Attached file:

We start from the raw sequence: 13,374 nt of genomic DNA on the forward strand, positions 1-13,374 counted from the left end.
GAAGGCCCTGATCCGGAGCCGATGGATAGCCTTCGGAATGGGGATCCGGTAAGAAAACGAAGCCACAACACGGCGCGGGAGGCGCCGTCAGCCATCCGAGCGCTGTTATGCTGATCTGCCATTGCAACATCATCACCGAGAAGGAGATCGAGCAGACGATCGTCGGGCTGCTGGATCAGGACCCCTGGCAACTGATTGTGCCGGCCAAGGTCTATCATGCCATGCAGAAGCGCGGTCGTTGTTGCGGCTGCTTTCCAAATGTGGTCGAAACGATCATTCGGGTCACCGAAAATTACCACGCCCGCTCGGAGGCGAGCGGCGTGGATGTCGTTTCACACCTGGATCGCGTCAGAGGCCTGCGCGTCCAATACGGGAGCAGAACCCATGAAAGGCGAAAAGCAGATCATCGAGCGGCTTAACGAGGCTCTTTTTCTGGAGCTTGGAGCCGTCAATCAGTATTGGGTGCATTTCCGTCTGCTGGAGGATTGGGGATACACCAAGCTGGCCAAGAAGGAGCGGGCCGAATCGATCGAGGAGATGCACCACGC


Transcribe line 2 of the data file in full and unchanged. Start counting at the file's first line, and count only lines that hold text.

GAAGGCCCTGATCCGGAGCCGATGGATAGCCTTCGGAATGGGGATCCGGTAAGAAAACGAAGCCACAACACGGCGCGGGAGGCGCCGTCAGCCATCCGAGCGCTGTTATGCTGATCTGCCATTGCAACATCATCACCGAGAAGGAGATCGAGCAGACGATCGTCGGGCTGCTGGATCAGGACCCCTGGCAACTGATTGTGCCGGCCAAGGTCTATCATGCCATGCAGAAGCGCGGTCGTTGTTGCGGCTGCTTTCCAAATGTGGTCGAAACGATCATTCGGGTCACCGAAAATTACCACGCCCGCTCGGAGGCGAGCGGCGTGGATGTCGTTTCACACCTGGATCGCGTCAGAGGCCTGCGCGTCCAATACGGGAGCAGAACCCATGAAAGGCGAAAAGCAGATCATCGAGCGGCTTAACGAGGCTCTTTTTCTGGAGCTTGGAGCCGTCAATCAGTATTGGGTGCATTTCCGTCTGCTGGAGGATTGGGGATACACCAAGCTGGCCAAGAAGGAGCGGGCCGAATCGATCGAGGAGATGCACCACGC